Progress California

Addressing the challenges of obesity and
chronic associated diseases such as Diabetes.

Fact 1

Today, 1 in 3 children and adolescents, ages 2-19, are overweight or obese - triple the rate from just one generation ago.

Fact 2

Higher rates of overweight and obesity have occurred over the last few decades among Latino, Black, and American Indian children.

Fact 3

4% of elementary schools, 8% of middle schools, and 2% of high schools provide daily physical education or its equivalent.

A Message From Senator Hall

The prevalence of obesity in children has grown dramatically and has become a leading cause of chronic diseases such as diabetes.

Please join me in the effort to address this challenge.

Isadore Hall, III
California Senator, 35th District

Problem Statement

Fact: The prevalence of overweight and obesity has reached epidemic proportions; 85% of diabetes cases are associated with an unhealthy lifestyle and obesity.

The Consequences: Overweight and obese children and adults are at significantly greater risk for such chronic diseases as diabetes and heart disease then those persons who are at a healthier weight.

The Causes … and What We Can Do: One major reason is due to the nature of our eating habits. A 2nd challenge is that of inactivity. More emphasis must be placed upon active endeavors such as exercise and less emphasis on inactive endeavors such as watching television.

Here is what you can do, beginning TODAY!

  • Healthy 1 - Fruit

    Healthy 1 - Fruit

  • Active 1 - Bike

    Active 1 - Bike

  • Avoid 1 - Cake

    Avoid 1 - Cake

  • Healthy 1 - Cereal

    Healthy 1 - Cereal

  • Active 1 - Soccer

    Active 1 - Soccer

  • Avoid 1 - Donuts

    Avoid 1 - Donuts

  • Healthy 1 - Juice

    Healthy 1 - Juice

  • Active 1 - Running

    Active 1 - Running

  • Avoid 1 - Pizza

    Avoid 1 - Pizza

  • Avoid 1 - Burger

    Avoid 1 - Burger

  • Active 4 - Tug-o-War

    Active 4 - Tug-o-War

  • Healthy 1 - Salmon

    Healthy 1 - Salmon

Resources (for Parents and Teachers)

Click on a logo below to learn more about childhood obesity.


Over the past three decades, childhood obesity rates in America have tripled, and today, nearly one in three children in America are overweight or obese.
The numbers are even higher in African American and Hispanic communities, where nearly 40% of the children are overweight or obese.
There is no single reason for the rise in childhood overweight, but there are a number of contributing factors:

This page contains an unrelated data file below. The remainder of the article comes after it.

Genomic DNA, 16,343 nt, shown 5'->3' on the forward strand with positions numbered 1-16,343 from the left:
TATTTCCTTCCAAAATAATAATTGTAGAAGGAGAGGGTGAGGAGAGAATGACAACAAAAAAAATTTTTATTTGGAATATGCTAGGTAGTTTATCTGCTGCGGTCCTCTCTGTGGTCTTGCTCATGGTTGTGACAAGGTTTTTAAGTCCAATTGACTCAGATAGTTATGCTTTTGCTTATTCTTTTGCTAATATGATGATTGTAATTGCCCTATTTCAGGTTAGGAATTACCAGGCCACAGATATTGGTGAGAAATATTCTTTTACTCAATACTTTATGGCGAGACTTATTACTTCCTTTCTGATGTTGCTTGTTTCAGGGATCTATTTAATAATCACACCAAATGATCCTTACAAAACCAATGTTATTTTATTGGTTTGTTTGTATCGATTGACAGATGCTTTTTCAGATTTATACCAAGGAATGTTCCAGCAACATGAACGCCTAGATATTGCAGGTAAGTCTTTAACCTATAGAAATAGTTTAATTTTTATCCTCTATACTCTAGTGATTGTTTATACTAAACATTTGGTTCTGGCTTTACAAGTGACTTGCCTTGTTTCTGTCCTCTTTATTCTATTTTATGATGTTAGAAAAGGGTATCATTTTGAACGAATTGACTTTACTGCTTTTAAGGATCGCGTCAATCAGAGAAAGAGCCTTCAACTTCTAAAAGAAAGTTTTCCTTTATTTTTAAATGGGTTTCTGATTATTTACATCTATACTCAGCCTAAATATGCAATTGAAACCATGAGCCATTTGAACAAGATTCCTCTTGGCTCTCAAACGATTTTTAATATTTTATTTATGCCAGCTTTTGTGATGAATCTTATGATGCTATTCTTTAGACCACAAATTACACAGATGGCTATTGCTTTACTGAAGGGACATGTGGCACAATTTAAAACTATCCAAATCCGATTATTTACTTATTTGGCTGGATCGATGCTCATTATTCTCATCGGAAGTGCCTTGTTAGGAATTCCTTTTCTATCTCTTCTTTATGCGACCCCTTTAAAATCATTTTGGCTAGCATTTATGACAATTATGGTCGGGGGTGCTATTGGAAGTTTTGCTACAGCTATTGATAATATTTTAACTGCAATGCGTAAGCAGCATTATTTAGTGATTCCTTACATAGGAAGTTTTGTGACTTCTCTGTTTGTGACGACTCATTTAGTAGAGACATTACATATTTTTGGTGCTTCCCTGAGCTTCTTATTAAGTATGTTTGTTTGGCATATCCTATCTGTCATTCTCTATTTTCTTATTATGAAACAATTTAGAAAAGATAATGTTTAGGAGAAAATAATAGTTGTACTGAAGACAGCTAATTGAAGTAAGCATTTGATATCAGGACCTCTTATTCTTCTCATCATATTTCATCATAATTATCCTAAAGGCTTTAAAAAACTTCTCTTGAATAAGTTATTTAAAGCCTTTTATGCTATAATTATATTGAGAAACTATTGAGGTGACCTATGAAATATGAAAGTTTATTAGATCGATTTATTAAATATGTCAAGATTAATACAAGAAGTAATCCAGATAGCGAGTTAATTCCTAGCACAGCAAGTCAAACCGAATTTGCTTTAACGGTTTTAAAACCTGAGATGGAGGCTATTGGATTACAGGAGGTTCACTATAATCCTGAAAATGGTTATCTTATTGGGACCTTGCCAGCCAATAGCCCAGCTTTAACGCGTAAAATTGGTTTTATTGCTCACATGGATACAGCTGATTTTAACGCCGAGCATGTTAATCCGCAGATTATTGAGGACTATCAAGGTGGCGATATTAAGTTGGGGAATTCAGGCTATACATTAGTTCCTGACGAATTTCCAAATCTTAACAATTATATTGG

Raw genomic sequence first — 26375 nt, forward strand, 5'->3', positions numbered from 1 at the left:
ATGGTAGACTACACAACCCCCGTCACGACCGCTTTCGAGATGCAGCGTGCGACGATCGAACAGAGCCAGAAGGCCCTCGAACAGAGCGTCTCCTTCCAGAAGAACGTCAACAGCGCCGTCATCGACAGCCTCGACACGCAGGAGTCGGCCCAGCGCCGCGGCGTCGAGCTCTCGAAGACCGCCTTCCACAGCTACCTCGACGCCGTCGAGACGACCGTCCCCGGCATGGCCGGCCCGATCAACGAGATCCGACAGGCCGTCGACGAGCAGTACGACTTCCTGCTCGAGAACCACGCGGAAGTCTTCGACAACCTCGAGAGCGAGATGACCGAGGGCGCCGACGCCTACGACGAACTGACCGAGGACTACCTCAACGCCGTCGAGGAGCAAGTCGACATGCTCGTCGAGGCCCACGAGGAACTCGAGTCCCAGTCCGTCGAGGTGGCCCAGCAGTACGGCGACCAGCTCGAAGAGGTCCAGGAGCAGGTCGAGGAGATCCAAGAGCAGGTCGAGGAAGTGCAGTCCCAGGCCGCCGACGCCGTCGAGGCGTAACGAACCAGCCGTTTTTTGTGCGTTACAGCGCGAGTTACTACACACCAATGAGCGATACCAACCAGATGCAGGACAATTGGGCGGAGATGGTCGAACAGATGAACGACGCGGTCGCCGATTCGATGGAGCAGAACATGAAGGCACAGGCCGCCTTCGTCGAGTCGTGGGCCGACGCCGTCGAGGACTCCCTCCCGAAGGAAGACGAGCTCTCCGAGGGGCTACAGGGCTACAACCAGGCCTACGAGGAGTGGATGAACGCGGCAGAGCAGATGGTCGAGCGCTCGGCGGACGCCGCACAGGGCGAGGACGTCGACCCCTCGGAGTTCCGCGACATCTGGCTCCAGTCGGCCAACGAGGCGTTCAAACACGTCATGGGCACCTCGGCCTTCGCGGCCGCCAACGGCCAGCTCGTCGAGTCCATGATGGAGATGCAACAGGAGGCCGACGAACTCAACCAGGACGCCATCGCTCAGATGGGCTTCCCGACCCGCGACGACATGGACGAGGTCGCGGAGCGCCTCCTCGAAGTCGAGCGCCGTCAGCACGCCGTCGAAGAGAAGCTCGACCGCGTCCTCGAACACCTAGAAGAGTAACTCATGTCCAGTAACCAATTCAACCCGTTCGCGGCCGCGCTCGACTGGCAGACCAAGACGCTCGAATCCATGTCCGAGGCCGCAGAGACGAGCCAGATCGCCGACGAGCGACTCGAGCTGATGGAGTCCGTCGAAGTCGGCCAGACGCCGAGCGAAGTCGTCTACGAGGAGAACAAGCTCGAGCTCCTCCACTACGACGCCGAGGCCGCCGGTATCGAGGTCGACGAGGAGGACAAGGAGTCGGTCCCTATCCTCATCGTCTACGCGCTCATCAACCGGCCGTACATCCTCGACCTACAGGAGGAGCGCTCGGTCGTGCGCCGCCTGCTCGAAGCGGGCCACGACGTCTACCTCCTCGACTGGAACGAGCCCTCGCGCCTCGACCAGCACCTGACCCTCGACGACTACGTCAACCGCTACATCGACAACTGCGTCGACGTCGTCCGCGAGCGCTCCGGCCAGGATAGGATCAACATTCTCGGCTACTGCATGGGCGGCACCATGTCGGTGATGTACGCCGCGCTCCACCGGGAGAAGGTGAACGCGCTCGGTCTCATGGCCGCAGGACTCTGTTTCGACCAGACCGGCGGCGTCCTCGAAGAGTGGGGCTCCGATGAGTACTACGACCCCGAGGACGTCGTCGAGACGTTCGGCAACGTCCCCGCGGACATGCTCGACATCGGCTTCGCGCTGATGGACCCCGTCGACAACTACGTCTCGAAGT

Television and Media

Screen time is a major factor contributing to childhood obesity. It takes away from the time children spend being physically active, leads to increased snacking in front of the TV, and influences children with advertisements for unhealthy foods

Marketing of Unhealthy Foods

Foods high in calories, sugars, salt, and fat, and low in nutrients are advertised and marketed extensively toward children and adolescents, while advertising for healthier foods is almost nonexistent in comparison.

Consumption of Sugary Beverages

Sugar drinks are the largest source of added sugar in the diets of children and adolescents. Increasing consumption of these high caloric beverages that offer little or no nutrients is associated with the increasing rates of childhood obesity.

Limited Access Healthy Foods

Some people have less access to stores and supermarkets that sell healthy, affordable food such as fruits and vegetables, especially in rural, low-income neighborhoods and communities of color. Choosing healthy foods is difficult for parents who live in areas with an overabundance of unhealthy options like convenience stores and fast food restaurants.

Lack of Daily Physical Activity

Most adolescents fall short of the Physical Activity Guidelines for Americans recommendation of at least 60 minutes of aerobic physical activity each day. Only 18% of students in grades 9—12 met this recommendation in 2007. Daily, quality physical education in school can help students meet the guidelines, however, in 2009 only 33% had access to and attended daily physical education classes.

Increased Portion Sizes

Portion sizes of less healthy foods and beverages have increased over time in restaurants, grocery stores, and vending machines. Research shows that children eat more without realizing it if they are served larger portions. This means they are consuming a lot of extra calories, especially when eating high-calorie foods.

Contact Address

Progress California

249 E. Ocean Blvd. Suite 685

Long Beach, CA 90802

Phone: 310-223-3193

Fax: 310-223-3903


Healthy Families Update

Turkey Giveaway is on "first come, first serve basis."
Tuesday, November 24, 2015
9:30 AM until 1:00 PM
(tentative date)

Help Fight Child Obesity

Getting kids to eat the fiber they need can be a challenge. Watch this video of Shirley Blakely and a group of hungry kids preparing good-tasting high fiber foods.

About Progress California

Obesity and the chronic associated diseases is one of the most significant medical challenges facing us today. One of the groups most affected by this challenge is children.

This will not only continue in the future, its impact will only magnify, if we don’t begin to take swift, immediate action. This is why Progress California was initiated.